That was then. In March 2011, Jackson testified before the House Committee on Agriculture that the EPA was required under the Clean Air Act to review its particulate standards and that she did not yet know what the review would conclude. She acknowledged that farmers were worrying about the prospect of stricter PM10 regulation, and suggested that her agency sought neither to penalize agriculture nor cut it any special breaks. The following month, the EPA’s Office of Air Quality Planning and Standards (OAQPS) issued a report recommending “either retaining or revising” (that is, tightening) the PM10 standard. The wording was tentative because evidence of the health risks posed by PM10 was less certain than evidence of the health risk from PM2.5 (“fine particles,” smaller than 2.5 micrometers). The report also noted that the farm lobby had been trying for years to get a special exemption for rural PM10, and had been rebuffed by the Bush EPA and in federal court. The EPA saw no reason to change course. Thus was born the farm dustup.
The existing PM10 standard, which will remain unchanged, was created in 1987 during the presidency of that rabid environmentalist, Ronald Reagan. Is farm dust regulated under it? Barely. The federal government sets standards and, in trying to meet those standards, a few states have required farmers to engage in “best management” practices such as wet spraying, not working fields when it’s windy, and setting speed limits on unpaved roads. Even if there were no health considerations, these would be sensible ideas, because airborne dust isn’t particularly good for crops or farm equipment. And anyway, farm dust doesn’t appear to be much of a problem except in a few very dry places like California and Arizona. The EPA has installed comparatively few air monitors in rural places (as compared with urban ones), so violations attributable to farm dust are typically recorded only when a wind storm blows dust to an urban area. The farm lobby would like such occurrences to be exempt from regulation. What has been portrayed as a ludicrous power grab by the EPA is in fact a case of special pleading by industry—which is the definition of American agriculture in the twenty-first century.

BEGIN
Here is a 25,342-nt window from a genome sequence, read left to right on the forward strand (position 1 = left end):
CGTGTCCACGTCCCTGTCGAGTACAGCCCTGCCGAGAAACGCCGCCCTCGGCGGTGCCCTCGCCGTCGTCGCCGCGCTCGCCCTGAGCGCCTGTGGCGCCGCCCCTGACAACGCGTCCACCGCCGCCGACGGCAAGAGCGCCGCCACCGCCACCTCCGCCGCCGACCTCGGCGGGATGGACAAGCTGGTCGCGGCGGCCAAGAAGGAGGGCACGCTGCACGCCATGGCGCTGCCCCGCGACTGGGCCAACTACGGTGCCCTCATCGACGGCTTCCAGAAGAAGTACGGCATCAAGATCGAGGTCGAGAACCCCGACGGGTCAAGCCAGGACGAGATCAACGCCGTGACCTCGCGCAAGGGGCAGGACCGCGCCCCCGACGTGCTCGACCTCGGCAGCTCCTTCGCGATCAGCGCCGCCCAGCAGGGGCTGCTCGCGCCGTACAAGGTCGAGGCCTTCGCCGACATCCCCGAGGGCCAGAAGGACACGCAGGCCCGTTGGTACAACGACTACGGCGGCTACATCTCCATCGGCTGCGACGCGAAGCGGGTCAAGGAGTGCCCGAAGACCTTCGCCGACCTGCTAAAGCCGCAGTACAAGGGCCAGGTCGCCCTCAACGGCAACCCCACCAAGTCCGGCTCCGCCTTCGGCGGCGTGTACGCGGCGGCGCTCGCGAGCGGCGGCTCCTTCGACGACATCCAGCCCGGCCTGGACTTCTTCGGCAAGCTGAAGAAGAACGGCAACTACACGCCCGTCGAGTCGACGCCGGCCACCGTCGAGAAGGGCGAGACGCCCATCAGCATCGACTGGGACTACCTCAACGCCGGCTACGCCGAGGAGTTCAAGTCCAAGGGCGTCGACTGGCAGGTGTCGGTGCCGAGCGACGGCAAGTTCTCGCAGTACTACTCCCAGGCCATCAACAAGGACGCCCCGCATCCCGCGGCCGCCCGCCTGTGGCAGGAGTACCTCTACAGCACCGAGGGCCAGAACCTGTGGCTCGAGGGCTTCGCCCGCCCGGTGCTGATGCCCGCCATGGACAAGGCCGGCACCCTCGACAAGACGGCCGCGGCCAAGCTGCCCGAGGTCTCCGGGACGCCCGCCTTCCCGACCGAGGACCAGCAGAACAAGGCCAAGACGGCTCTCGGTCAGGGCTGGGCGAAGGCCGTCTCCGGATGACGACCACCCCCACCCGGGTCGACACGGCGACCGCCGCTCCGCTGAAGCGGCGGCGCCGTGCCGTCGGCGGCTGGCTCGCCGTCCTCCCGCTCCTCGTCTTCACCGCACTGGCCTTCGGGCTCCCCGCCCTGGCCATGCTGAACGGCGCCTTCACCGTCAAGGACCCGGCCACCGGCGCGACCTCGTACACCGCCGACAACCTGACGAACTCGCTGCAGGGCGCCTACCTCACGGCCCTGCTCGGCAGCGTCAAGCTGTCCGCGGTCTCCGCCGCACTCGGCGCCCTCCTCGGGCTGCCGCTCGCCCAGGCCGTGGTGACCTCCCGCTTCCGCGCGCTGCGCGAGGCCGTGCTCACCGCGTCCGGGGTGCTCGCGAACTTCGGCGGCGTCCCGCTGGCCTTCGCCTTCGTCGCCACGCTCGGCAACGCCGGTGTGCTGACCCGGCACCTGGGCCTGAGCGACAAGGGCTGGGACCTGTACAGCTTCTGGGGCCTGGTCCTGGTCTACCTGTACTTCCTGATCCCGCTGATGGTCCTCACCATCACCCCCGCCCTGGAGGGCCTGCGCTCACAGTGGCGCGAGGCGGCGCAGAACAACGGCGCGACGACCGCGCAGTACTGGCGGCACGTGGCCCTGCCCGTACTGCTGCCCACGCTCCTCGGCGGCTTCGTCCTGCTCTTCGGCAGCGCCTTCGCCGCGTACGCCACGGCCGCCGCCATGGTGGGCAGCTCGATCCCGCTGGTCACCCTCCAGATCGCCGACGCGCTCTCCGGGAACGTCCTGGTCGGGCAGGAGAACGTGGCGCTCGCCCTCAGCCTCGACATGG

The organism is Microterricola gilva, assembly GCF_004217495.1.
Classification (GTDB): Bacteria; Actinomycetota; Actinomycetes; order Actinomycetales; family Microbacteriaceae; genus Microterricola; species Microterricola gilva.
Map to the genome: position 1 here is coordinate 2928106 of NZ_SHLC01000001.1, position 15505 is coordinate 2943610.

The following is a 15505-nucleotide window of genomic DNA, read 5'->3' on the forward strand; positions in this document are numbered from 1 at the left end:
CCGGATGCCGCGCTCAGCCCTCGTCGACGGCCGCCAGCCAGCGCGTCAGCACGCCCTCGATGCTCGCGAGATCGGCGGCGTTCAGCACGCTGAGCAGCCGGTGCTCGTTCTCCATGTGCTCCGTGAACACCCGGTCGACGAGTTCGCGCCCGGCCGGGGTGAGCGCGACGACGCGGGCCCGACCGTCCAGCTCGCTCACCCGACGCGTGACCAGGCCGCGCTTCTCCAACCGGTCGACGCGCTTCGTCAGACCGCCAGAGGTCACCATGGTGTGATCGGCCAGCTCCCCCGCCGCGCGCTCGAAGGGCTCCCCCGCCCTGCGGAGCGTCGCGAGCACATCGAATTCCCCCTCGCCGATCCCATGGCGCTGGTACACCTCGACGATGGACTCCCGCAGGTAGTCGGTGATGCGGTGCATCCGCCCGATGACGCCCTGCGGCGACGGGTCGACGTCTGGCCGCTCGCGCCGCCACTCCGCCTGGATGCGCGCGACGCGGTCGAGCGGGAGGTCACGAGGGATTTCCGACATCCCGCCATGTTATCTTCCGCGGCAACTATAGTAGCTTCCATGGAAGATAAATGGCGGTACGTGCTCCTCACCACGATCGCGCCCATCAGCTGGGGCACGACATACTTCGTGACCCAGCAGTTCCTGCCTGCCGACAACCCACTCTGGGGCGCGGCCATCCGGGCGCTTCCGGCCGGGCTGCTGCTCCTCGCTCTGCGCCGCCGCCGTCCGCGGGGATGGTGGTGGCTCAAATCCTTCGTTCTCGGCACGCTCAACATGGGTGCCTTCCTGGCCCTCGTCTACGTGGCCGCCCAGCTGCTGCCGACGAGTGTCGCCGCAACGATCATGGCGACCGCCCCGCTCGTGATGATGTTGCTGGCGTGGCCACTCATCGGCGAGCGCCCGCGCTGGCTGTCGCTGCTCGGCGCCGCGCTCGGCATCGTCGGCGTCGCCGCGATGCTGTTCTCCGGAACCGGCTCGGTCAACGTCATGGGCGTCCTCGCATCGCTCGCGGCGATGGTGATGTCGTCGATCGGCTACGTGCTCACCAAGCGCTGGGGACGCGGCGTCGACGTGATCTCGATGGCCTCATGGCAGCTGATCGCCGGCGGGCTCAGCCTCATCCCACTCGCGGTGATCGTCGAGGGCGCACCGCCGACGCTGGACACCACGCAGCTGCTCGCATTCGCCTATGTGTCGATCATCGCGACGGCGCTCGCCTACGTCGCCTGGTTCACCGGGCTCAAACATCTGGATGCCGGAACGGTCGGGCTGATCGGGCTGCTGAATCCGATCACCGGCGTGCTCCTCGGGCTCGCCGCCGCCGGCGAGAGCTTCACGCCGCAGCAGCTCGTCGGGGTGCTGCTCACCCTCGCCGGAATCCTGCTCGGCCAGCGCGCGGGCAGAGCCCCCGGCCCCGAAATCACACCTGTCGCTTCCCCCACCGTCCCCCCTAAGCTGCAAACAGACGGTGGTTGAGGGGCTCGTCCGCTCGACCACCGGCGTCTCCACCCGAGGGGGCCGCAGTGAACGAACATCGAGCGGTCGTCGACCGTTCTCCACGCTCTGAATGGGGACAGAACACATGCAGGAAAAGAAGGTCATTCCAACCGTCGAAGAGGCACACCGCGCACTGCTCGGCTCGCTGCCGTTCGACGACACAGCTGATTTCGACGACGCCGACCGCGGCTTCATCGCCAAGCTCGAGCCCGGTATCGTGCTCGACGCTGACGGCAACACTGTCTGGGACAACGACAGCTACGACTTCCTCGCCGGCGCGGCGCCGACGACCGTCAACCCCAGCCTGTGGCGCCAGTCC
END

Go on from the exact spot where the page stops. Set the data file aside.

Republicans love to holler that overregulation is strangling the economy, but the Obama administration actually issued fewer regulations, and also fewer major regulations, during its first two years than the Bush administration issued during its last two. On January 18, Obama issued an executive order requiring expanded use of cost-benefit analysis in proposing regulations and reexamination of previously issued regulations that might be excessively burdensome or obsolete. And the current head of OIRA, Cass Sunstein, is a longtime advocate of cost-benefit analysis. There was, BusinessWeek reported in 2009, “huge relief” in the business community when Obama picked Sunstein to run OIRA, and he’s given it little reason to complain.
There is no pending EPA rule governing farm dust. An existing 24-year-old regulation prompted a few states to require farmers to manage their land a little better. And the pace of regulation has slowed since Democrats retook the White House. Anything else you hear from the GOP is just air pollution.
Timothy Noah is a senior editor at The New Republic. This article appeared in the December 1, 2011, issue of the magazine.